Zimmerman: Judge Nelson Should Fine Mark O’Mara $1,500 for Publicizing his Motion for Prophylactic Sequestration
Cross Posted from Frederick Leatherman Law Blog
I believe Judge Nelson should fine Mark O’Mara $1,500 for posting his Motion for Prophylactic Sequestration of Witnesses in the Zimmerman case on his website.
I criticized this bizarre motion in Zimmerman: Defense Motion for Prophylactic Sequestration of Witnesses Reaches a New Low.
First, O’Mara is revealing the opinions of cops overseeing an investigation. Their opinions are irrelevant and inadmissible. The evidence is whatever it is and it alone constitutes probable cause to believe a crime was committed or it does not.
Second, revealing their opinions in a motion is an underhanded way of creating an excuse to publicize that they opposed charging Zimmerman with a crime.
Third, if they were genuinely concerned about a need to order witnesses to not collaborate with each other, they should have filed the motion under seal.
Fourth, it would have been in the best interest of the defense to have the witnesses collaborate with each other so that they all objected to filing criminal charges, but that sounds like what they were going to do anyway. Therefore, there was no need for the relief he sought in the order.
For all of these reasons, seems pretty obvious to me that the real purpose of the motion was to publicize what should have been kept private; namely, that the brass did not want to charge Zimmerman.
The more that I think about this motion the more irritated I become.
The scope of permissible discovery is very broad and not only includes the right to discover all information relevant to the lawsuit; it also includes the right to discover all information that might reasonably be expected to lead to the discovery of relevant information.
Because the scope of permissible discovery is so broad, there have to be some limitations on what the lawyers can do with the information they obtain through discovery. Keeping the information private is one such limitation.
Let us now take a look at depositions.
Lawyers depose (i.e., question) the opposing party’s witnesses under oath in the office of the lawyer who represents the opposing party. Other than the two lawyers and the witness, the only person present is a certified court reporter who administers the oath to the witness and records everything said by the lawyers and the witness during the deposition.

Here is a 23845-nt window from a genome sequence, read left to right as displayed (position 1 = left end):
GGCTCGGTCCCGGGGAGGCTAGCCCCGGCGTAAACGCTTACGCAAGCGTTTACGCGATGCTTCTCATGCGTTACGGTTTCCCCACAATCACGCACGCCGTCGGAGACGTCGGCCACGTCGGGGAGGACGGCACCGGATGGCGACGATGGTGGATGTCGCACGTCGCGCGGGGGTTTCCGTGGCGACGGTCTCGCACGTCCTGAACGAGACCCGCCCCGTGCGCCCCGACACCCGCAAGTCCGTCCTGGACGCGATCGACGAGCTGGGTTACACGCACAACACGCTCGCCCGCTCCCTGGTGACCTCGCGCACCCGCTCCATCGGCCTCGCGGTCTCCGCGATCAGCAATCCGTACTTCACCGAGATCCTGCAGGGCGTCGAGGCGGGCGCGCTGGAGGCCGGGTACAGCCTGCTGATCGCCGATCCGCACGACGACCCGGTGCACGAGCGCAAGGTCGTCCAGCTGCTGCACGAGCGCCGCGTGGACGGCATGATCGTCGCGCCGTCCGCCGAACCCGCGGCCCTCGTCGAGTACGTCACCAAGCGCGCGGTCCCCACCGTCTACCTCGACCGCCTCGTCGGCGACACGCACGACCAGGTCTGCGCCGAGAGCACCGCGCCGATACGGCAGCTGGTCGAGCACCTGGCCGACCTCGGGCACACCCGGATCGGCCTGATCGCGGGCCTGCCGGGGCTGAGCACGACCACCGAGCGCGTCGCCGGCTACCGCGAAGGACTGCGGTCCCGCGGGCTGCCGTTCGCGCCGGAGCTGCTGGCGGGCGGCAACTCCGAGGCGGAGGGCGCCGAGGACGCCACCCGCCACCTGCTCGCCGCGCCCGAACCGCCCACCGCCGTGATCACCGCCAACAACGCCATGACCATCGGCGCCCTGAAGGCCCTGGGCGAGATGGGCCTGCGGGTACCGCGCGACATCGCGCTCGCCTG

There is no judge to rule on objections. Instead, objections are noted for the record and the witness answers the question. Later on, if the trial court orders the deposition published and it is read in open court, the judge can consider the objection and rule on it. Depending on the ruling, the answer given by the witness during the deposition may or may not be read in open court.
In extraordinary circumstances during a deposition, the lawyers may suspend it to go to the courthouse to seek a ruling on an objection before resuming. The basic idea, however, is to allow the lawyers to conduct a deposition to create a thorough and private record of witness responses.
I emphasize the importance of privacy because the scope of a deposition may intrude into sensitive and private matters that might embarrass a witness, or protected matters such as trade secrets that might compromise a business, if publicized.
O’Mara’s very public revelation, in his motion for prophylactic sequestration of witnesses, of what the witness disclosed during the deposition about the opinions of the members of the group of Sanford Police Department officials regarding whether to charge Zimmerman with a crime is a major game misconduct because he revealed private information that most of the members of that group did not believe Zimmerman should be charged. Not coincidentally, that information could benefit Zimmerman by influencing prospective jurors to believe that Zimmerman should not have been charged with a crime, let alone second degree murder.
Why is that bad?
The answer is that a jury verdict must be based only on the evidence admitted in court. The opinions of the police officials are not evidence and have no evidentiary value. The rules of evidence do not permit that type of testimony to be presented at trial because it might influence jurors to base their verdict on opinions or speculation of the police officials rather than the evidence.
O’Mara knows this or should know it and this is why he never should have filed his motion for prophylactic sequestration of witnesses. BTW, this is an extraordinary and unusual request that I have never heard of and I do not believe there is any legal authority that supports it. Nevertheless, he was so eager to publicize the dissenting opinions of the police officials that he filed the motion without citing any legal authority authorizing Judge Nelson to grant the relief he requested, despite a rule that requires a lawyer to cite legal authority in support of any request to have the trial court do something.
Then he published his motion on his website for all the world to see.
This is why I am so offended by what he did.
I would be furious, if I were Judge Nelson and I would strike the motion, hold him in contempt, and fine him $1,500. I would do this in open court at Friday’s hearing for all the world to see. I also would warn him that if he does it again, I would put him in the slammer for a week.
Then I would ask him to give me a reason why I should not impose a gag order as requested by the prosecution.
I would, of course, give due consideration to the Florida Sunshine Law and the public’s right to know what is going on. I would probably end up denying the motion for the gag order without prejudice. That would allow the prosecution to refile it, if it should decide to do so.
BOTTOM LINE: O’Mara needs to stop trying his case in the Court of Public Opinion.